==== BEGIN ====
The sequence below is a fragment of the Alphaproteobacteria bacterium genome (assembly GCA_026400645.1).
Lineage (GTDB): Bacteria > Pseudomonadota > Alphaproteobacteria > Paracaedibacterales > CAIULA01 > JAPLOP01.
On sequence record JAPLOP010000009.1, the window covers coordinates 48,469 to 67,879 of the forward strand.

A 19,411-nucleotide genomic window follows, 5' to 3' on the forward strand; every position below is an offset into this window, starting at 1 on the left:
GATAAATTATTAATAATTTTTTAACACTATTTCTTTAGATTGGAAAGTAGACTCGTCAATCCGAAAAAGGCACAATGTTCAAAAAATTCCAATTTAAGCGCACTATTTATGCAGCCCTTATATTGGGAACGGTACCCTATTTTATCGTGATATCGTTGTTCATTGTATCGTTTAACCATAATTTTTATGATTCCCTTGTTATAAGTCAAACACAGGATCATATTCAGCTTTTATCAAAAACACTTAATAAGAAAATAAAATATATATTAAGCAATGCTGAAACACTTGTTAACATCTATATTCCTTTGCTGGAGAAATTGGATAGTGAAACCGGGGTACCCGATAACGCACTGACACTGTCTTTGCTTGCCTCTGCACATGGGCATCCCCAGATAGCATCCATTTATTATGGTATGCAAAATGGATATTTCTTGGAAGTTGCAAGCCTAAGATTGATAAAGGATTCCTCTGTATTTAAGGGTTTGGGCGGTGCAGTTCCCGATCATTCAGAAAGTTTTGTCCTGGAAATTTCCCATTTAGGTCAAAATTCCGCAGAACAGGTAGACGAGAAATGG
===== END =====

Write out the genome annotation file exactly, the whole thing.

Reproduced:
The sequence below is a fragment of the Alphaproteobacteria bacterium genome (assembly GCA_026400645.1).
Lineage (GTDB): Bacteria > Pseudomonadota > Alphaproteobacteria > Paracaedibacterales > CAIULA01 > JAPLOP01.
On sequence record JAPLOP010000009.1, the window covers coordinates 48,469 to 67,879 of the forward strand.

A 19,411-nucleotide genomic window follows, 5' to 3' on the forward strand; every position below is an offset into this window, starting at 1 on the left:
GATAAATTATTAATAATTTTTTAACACTATTTCTTTAGATTGGAAAGTAGACTCGTCAATCCGAAAAAGGCACAATGTTCAAAAAATTCCAATTTAAGCGCACTATTTATGCAGCCCTTATATTGGGAACGGTACCCTATTTTATCGTGATATCGTTGTTCATTGTATCGTTTAACCATAATTTTTATGATTCCCTTGTTATAAGTCAAACACAGGATCATATTCAGCTTTTATCAAAAACACTTAATAAGAAAATAAAATATATATTAAGCAATGCTGAAACACTTGTTAACATCTATATTCCTTTGCTGGAGAAATTGGATAGTGAAACCGGGGTACCCGATAACGCACTGACACTGTCTTTGCTTGCCTCTGCACATGGGCATCCCCAGATAGCATCCATTTATTATGGTATGCAAAATGGATATTTCTTGGAAGTTGCAAGCCTAAGATTGATAAAGGATTCCTCTGTATTTAAGGGTTTGGGCGGTGCAGTTCCCGATCATTCAGAAAGTTTTGTCCTGGAAATTTCCCATTTAGGTCAAAATTCCGCAGAACAGGTAGACGAGAAATGG